The couple married in Las Vegas on June 28, 2015, but less than two months later Mr Edwards, who had previously been a partner in a local firm, was dead.
Prosecutor Anne Whyte QC said: "Less than two months after their wedding she killed him at home with a kitchen knife during a domestic argument."
The court heard that domestic violence victim Mr Edwards had even been recorded saying his new wife could "knock him out with one punch" and that she hit "rather hard".
Jurors were told that Mr Edwards had been "under the thumb" after meeting his wife-to-be in June 2014. He was said to have been "plainly besotted" with her.
Miss Whyte added: "The prosecution say that Sharon Edwards was violent towards David Edwards well before his death and that David Edwards' response to that violence was to tolerate it and not report it to the police.
"Despite the turbulence that was to characterise their relationship, he was plainly besotted with her and plainly felt that she was the one for him."
Edwards claimed to the court in evidence that her husband had "walked onto the knife" which she had taken from him during an argument.
She claimed that the couple then went to bed where she performed a sex act on him before leaving him to sleep.
Edwards said she found him dead in bed seven hours later. The jury was told that Mr Edwards had died from internal bleeding about four hours after being stabbed.
Before sentencing, the court heard that Edwards had previous convictions and cautions related to domestic abuse including a 2004 attack on a former partner who was bitten on the forearm and punched to the side of the face.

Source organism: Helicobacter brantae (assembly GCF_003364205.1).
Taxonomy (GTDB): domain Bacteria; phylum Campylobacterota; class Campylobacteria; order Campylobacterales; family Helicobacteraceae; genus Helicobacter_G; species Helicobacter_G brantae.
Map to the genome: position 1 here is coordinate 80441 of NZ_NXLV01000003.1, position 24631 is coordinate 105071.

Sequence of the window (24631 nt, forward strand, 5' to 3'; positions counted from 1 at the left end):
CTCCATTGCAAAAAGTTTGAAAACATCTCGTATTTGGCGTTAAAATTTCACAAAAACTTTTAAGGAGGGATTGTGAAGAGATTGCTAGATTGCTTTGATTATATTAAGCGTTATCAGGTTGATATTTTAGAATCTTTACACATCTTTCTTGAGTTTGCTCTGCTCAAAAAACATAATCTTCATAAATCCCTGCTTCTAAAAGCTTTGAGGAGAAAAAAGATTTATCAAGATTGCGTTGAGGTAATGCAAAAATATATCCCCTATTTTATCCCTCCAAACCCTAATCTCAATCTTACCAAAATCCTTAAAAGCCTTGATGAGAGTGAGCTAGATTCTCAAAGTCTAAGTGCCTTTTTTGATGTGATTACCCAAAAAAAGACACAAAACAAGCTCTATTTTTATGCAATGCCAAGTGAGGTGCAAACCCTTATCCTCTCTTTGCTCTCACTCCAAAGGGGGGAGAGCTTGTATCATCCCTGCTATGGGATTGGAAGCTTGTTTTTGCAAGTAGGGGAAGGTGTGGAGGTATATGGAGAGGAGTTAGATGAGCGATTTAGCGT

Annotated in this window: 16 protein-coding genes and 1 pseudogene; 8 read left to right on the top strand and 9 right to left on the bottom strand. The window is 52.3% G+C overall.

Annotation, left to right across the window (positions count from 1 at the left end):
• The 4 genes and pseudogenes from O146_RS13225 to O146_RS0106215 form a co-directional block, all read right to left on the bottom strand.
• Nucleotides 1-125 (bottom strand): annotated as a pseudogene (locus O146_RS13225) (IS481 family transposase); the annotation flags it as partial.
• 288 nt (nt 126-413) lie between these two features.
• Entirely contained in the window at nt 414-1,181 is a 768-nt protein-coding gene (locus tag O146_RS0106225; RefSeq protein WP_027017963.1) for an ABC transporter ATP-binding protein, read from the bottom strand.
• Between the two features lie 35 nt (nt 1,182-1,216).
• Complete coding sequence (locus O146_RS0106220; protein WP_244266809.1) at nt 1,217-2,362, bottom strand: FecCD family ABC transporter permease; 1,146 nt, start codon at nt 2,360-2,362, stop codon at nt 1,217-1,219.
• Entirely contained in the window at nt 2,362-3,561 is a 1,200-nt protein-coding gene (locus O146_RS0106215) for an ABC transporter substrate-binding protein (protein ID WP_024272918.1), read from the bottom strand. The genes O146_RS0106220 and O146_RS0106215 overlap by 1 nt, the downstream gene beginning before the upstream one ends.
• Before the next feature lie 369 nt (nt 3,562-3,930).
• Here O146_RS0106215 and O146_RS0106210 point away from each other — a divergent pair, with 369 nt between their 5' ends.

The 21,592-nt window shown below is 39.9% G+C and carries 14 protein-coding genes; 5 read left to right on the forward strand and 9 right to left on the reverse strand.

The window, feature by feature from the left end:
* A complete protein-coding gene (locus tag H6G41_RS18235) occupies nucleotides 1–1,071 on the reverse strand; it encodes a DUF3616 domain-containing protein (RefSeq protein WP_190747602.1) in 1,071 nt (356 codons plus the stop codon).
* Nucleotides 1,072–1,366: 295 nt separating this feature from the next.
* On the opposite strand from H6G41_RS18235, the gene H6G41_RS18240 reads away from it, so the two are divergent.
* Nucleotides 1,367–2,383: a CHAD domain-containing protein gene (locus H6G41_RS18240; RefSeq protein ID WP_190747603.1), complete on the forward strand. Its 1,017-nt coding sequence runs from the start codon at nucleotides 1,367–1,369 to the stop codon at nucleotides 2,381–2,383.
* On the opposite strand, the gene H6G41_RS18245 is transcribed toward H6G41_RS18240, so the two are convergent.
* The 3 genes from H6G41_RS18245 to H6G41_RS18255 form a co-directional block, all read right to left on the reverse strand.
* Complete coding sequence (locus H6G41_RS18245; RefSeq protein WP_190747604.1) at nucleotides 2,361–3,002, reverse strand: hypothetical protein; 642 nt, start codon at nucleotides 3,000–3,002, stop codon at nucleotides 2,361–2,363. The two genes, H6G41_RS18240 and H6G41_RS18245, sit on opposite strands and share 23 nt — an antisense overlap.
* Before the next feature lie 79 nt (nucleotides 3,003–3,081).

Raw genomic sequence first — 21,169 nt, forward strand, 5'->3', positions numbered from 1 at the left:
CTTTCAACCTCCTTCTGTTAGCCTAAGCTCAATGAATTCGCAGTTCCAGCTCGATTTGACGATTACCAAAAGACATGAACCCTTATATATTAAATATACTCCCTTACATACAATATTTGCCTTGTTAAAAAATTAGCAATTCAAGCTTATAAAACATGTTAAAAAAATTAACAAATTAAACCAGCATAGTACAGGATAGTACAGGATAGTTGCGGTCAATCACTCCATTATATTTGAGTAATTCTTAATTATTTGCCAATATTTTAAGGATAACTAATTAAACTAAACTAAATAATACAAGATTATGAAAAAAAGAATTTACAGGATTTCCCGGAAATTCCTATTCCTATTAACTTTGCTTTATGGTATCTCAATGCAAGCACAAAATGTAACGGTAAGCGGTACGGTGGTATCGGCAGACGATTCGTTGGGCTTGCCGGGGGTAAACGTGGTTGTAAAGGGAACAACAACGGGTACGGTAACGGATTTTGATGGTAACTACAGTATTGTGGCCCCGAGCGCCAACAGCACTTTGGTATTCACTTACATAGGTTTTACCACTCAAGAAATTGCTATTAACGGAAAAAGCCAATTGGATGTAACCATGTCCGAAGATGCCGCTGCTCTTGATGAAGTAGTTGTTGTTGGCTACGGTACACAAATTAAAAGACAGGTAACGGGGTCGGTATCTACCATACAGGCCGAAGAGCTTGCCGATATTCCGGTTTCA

Mr Justice Davis said Mr Edwards was "a hugely valued member of the community in Chorley and elsewhere".
He read out part of a letter he received from a magistrate who sat in Chorley where Mr Edwards would regularly represent clients.
It stated: "Over the years we have come to know David well. He was a very engaging person with a wry grin. He was always proud of his reputation and integrity as an officer of the court.
"His tragic death has affected every member of the Chorley bench, and I am sure the wider legal fraternity, very deeply. David was held in extremely high regard by every member of the Chorley bench."
Addressing the defendant, the judge said: "It is clear that was a view widely held and your bullying of him, which ended with this tragic death, has robbed people of a decent man.
"You are someone who has attacked people in the past. You have a bullying and violent nature."
He said he was "quite satisfied" that it was not the first time she had attacked Mr Edwards with a knife and that over the preceding months she had assaulted him on more than one occasion.
The judge added: "This deadly attack was the culmination of long-term bullying by you on this respected member of the community."
He said he accepted that she did not intend to kill him but that she certainly meant to cause really serious harm.
Edwards showed no emotion on delivery of the verdict or when she was led from the dock.
Her barrister, David Fish QC, said the mother-of-four was "at a very low ebb" and had "lost everything". http://www.telegraph.co.uk/news/ukne...r-husband.html